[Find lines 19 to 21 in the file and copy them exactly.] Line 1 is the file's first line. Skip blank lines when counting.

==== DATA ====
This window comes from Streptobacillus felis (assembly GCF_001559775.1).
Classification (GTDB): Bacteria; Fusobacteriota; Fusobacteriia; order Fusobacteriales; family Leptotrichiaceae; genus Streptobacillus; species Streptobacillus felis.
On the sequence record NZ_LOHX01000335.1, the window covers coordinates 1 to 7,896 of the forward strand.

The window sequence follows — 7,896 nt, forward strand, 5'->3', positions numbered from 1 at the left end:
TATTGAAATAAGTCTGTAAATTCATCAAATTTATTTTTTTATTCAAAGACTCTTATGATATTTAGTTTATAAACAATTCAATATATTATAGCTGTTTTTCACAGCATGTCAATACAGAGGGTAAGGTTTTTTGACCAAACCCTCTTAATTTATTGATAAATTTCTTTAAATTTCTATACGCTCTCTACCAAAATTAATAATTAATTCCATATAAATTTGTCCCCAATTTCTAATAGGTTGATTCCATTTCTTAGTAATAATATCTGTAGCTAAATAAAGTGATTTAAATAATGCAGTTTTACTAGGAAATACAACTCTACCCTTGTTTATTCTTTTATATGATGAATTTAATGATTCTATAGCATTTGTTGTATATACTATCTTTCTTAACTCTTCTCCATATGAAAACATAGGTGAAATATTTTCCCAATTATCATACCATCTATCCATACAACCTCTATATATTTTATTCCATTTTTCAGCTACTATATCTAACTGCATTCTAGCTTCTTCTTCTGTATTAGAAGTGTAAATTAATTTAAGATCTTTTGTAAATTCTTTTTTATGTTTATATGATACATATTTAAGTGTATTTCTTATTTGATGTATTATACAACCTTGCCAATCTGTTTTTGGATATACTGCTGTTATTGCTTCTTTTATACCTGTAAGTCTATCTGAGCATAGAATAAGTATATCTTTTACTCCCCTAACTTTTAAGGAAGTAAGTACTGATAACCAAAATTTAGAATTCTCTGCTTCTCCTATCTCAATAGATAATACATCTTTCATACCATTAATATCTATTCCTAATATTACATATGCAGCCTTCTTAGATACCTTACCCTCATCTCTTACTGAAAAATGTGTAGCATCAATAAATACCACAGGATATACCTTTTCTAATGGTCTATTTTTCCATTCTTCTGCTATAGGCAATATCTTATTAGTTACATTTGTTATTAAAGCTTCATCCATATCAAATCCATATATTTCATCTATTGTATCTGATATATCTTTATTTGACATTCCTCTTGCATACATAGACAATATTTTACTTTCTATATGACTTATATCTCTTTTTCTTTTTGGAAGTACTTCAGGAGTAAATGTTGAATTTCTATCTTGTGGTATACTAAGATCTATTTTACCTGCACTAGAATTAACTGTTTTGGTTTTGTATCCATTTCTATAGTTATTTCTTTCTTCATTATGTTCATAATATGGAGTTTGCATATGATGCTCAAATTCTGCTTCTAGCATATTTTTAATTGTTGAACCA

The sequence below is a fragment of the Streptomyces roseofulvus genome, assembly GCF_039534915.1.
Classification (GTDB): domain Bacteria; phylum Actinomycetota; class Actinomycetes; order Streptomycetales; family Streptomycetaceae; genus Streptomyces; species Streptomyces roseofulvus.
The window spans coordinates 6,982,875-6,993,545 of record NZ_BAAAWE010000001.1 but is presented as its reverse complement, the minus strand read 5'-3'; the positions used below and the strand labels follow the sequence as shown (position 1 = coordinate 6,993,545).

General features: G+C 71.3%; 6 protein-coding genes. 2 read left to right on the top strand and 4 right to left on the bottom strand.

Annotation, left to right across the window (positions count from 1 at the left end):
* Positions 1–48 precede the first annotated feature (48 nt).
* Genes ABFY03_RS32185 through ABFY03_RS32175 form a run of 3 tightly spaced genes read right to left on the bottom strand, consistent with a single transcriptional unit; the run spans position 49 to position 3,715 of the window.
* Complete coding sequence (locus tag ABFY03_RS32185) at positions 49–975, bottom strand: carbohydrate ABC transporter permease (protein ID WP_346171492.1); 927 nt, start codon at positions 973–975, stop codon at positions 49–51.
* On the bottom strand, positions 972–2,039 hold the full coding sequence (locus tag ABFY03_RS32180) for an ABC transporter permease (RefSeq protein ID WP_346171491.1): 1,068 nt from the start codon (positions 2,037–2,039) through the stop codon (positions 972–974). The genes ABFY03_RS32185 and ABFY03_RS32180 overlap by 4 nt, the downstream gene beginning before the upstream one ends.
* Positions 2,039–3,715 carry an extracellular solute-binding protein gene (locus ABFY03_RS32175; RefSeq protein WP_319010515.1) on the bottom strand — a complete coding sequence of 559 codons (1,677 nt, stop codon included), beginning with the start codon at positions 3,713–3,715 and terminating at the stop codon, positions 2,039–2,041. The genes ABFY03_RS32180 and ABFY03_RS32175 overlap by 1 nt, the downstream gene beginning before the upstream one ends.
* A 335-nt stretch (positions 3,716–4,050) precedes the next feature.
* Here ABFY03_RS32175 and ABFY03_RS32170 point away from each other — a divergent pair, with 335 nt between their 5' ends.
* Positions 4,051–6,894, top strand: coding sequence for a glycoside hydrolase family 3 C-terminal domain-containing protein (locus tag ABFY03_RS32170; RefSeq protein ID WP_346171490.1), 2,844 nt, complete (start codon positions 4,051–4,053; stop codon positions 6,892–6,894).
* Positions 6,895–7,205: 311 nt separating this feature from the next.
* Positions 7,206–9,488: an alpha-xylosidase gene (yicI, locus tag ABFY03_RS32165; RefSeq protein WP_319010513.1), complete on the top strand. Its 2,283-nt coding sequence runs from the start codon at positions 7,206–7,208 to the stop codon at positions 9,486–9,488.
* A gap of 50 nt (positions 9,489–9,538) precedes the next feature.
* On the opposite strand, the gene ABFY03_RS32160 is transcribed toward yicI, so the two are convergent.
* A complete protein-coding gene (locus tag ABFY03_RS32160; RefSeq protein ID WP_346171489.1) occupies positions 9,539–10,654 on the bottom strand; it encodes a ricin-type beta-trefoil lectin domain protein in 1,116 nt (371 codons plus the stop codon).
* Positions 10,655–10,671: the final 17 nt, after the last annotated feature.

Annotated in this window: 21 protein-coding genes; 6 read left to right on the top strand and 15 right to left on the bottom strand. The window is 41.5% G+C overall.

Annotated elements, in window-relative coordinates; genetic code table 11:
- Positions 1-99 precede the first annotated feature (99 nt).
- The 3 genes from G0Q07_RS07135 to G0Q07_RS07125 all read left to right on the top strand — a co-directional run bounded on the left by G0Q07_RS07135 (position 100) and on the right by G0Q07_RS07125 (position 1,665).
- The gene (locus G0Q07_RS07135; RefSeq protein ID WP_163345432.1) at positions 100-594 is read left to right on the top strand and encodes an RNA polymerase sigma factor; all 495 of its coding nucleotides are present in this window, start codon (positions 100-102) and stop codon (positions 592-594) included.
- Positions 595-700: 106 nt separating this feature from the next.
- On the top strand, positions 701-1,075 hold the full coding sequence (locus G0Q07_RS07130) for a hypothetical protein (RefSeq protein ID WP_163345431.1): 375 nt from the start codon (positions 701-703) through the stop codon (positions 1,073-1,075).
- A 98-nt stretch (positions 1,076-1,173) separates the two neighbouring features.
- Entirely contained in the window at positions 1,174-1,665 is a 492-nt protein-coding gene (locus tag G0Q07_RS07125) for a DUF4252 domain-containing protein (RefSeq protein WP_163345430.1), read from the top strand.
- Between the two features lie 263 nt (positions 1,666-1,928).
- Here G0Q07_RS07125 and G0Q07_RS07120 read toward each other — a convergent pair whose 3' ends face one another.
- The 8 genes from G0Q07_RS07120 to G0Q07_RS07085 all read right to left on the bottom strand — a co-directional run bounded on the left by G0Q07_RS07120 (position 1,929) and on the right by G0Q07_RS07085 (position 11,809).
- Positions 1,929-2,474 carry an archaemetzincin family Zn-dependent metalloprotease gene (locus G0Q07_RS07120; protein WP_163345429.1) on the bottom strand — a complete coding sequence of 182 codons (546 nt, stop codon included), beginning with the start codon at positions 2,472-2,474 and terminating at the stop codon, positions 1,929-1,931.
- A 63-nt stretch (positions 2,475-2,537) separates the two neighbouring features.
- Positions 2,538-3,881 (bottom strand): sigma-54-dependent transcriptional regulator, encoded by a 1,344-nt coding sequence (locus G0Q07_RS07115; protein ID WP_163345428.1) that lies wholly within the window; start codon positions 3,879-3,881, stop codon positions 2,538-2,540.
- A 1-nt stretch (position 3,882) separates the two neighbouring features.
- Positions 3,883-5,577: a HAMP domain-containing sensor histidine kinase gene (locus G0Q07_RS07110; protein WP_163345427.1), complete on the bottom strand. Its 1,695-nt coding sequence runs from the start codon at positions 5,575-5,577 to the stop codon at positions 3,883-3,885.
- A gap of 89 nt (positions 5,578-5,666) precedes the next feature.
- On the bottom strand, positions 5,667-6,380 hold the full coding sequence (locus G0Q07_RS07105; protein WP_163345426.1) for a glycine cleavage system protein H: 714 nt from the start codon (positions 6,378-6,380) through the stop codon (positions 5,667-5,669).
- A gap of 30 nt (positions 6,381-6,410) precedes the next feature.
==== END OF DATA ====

* Positions 6,895–7,205: 311 nt separating this feature from the next.
* Positions 7,206–9,488: an alpha-xylosidase gene (yicI, locus tag ABFY03_RS32165; RefSeq protein WP_319010513.1), complete on the top strand. Its 2,283-nt coding sequence runs from the start codon at positions 7,206–7,208 to the stop codon at positions 9,486–9,488.
* A gap of 50 nt (positions 9,489–9,538) precedes the next feature.